Safety labels seem like a basic enough component of a product to not warrant serious consideration, but for medical device manufacturers, that type of thinking could lead to serious consequences. This article will provide a high-level overview of the label development process, including a look at a couple of the organizations setting the standards, the basic elements of label development, and the proper label appearance.By Jim HeckmanJim Heckman is a technical consultant for Standard Register. With over 12 years of experience in the design of safety labels, he is the safety label subject matter expert for the company, providing his knowledge of safety label design to their customers to help improve their safety messages. Heckman can be reached at 866-339-3475 or firstname.lastname@example.org.
For medical device manufacturers, safety labels on their products have never been more important. Inadequate warnings could have a wide variety of consequences for the manufacturer as well as its employees, customers, and patientsconsequences that range from non-compliance to lawsuits to minor injuries or even death.Because of the significance of these labels in the manufacturing process, industry standards have been developed. But these standards change every day, with more and more being required of manufacturers to meet the standards and to make certain the labels they design and use are in compliance. With this ever-growing list of standards, the label design issue has become complicated and confusing.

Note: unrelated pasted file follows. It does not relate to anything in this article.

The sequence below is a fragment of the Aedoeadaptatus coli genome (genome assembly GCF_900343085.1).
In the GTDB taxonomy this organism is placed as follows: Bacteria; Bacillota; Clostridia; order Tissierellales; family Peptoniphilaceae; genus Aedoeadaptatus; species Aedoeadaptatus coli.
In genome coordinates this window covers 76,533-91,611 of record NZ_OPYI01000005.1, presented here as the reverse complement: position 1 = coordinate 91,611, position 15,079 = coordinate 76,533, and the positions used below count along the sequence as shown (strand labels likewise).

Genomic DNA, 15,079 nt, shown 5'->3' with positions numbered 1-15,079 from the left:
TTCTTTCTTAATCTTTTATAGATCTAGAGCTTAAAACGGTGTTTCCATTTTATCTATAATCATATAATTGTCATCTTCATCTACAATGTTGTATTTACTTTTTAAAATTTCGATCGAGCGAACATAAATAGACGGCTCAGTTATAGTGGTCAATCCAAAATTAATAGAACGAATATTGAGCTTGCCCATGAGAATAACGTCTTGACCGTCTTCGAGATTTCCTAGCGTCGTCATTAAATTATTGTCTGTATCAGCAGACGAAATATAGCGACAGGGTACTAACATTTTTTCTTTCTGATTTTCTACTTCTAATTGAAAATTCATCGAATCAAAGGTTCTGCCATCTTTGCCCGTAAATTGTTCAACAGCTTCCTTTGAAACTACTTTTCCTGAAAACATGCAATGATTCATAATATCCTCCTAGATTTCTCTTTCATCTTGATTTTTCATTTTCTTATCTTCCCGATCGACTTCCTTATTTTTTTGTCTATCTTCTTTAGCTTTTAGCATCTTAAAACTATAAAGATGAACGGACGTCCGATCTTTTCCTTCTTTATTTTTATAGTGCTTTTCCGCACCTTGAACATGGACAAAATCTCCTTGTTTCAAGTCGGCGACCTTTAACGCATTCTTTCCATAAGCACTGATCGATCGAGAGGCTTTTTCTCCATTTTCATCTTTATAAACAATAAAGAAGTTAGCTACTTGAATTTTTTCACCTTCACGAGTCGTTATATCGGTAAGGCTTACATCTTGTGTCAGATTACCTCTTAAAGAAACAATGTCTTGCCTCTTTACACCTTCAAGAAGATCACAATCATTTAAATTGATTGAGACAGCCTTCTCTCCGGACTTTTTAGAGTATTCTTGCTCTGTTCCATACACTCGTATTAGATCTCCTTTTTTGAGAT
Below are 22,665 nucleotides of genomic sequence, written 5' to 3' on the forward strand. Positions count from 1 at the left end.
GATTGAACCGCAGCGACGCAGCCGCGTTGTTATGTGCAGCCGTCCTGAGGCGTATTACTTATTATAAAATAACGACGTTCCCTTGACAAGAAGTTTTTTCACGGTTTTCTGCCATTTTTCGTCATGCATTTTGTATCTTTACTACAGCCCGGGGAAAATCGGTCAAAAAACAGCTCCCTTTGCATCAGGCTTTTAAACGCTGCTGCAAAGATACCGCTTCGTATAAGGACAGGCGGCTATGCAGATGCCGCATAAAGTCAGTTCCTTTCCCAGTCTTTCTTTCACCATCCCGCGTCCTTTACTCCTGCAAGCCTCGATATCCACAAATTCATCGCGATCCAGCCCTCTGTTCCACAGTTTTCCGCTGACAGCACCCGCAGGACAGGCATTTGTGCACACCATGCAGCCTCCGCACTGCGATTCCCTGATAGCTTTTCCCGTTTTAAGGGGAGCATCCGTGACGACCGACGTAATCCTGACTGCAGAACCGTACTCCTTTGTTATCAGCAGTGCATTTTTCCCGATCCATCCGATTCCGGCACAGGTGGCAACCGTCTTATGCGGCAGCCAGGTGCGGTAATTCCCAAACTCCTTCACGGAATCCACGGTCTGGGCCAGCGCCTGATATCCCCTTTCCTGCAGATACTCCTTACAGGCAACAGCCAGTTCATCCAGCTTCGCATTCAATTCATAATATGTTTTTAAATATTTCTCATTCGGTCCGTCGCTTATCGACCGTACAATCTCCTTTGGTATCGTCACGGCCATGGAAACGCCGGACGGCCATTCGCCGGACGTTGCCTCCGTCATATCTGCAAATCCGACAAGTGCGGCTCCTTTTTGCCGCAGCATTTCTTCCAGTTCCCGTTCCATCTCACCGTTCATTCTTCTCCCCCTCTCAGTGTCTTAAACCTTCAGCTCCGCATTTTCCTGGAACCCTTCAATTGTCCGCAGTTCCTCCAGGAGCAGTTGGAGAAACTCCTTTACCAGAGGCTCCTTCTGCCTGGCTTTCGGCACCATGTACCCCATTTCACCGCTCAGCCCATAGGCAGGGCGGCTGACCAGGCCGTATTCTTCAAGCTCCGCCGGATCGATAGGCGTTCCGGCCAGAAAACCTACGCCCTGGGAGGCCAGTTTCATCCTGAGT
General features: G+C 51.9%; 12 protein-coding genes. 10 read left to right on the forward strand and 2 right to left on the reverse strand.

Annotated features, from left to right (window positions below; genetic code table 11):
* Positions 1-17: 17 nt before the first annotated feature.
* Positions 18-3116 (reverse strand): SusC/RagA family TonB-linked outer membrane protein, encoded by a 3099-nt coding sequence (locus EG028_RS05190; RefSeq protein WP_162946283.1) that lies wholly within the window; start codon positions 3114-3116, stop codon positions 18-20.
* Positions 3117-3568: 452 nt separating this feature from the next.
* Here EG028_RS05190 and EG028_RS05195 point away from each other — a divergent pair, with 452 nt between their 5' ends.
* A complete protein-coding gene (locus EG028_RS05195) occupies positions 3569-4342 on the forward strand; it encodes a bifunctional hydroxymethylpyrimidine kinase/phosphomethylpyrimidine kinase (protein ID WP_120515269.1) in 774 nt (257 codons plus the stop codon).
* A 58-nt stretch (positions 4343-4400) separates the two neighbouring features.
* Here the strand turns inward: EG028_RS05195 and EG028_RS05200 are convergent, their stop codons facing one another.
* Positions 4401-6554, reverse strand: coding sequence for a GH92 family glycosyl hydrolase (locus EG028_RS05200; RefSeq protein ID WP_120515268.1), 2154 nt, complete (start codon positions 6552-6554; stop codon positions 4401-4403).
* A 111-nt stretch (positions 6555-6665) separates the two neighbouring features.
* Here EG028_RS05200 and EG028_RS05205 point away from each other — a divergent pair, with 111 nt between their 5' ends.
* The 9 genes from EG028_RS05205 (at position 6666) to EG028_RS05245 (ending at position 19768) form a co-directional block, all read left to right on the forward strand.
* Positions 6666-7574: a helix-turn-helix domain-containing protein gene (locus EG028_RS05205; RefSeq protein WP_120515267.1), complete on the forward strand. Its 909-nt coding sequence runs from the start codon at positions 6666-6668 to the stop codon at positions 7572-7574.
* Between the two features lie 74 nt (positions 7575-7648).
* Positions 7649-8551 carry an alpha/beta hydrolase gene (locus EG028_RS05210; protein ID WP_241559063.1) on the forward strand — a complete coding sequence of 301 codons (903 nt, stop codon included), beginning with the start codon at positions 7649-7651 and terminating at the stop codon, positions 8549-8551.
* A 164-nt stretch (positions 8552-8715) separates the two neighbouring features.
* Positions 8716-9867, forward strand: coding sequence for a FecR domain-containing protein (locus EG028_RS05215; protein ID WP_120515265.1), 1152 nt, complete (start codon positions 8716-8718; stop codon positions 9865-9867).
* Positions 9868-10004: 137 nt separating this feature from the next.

Warning labels for medical devices should follow industry standards, such as those set by ANSI (left) or ISO (right).
ANSI and ISOFor guidance in the development of safety labels, manufacturers often turn to the American National Standards Institute (ANSI) and the International Organization for Standardization (ISO). ANSI and ISO standards are very similar, and manufacturers in all industries, foreign and domestic, typically use one or both sets of standards on their products. However, manufacturers must note that if a particular industry or segment has its own set of standards (e.g., FDA compliance protocols or testing and instrumentation product compliance requirements), they supersede the standards set by ANSI and ISO.ANSI labels are comprised of four key elements: A signal word panel (CAUTION, WARNING, DANGER)
Hazard identificationStandards set by ISO for safety labels include: An optional signal word panel
Consequences of not avoiding the hazard
Hazard pictogram inside a triangleAt the core of both sets of standards is the actual hazard. In order to identify any potential hazards associated with a product, the manufacturer should use some type of hazard analysis or an actual physical review of the product. This will not only help determine the actual hazard but will also give guidance on how to avoid the hazard and the potential consequences of not avoiding the hazard. Once this step is completed, the severity of the hazard can be determined. Both ANSI and ISO use the following to define the severity of hazards: CAUTION: minor or moderate injury may occur (ANSI)
Optional text outlining the hazard and hazard avoidance
CAUTION: minor or moderate injury could occur (ISO)
WARNING: death or serious injury could occur
DANGER: death or serious injury will occur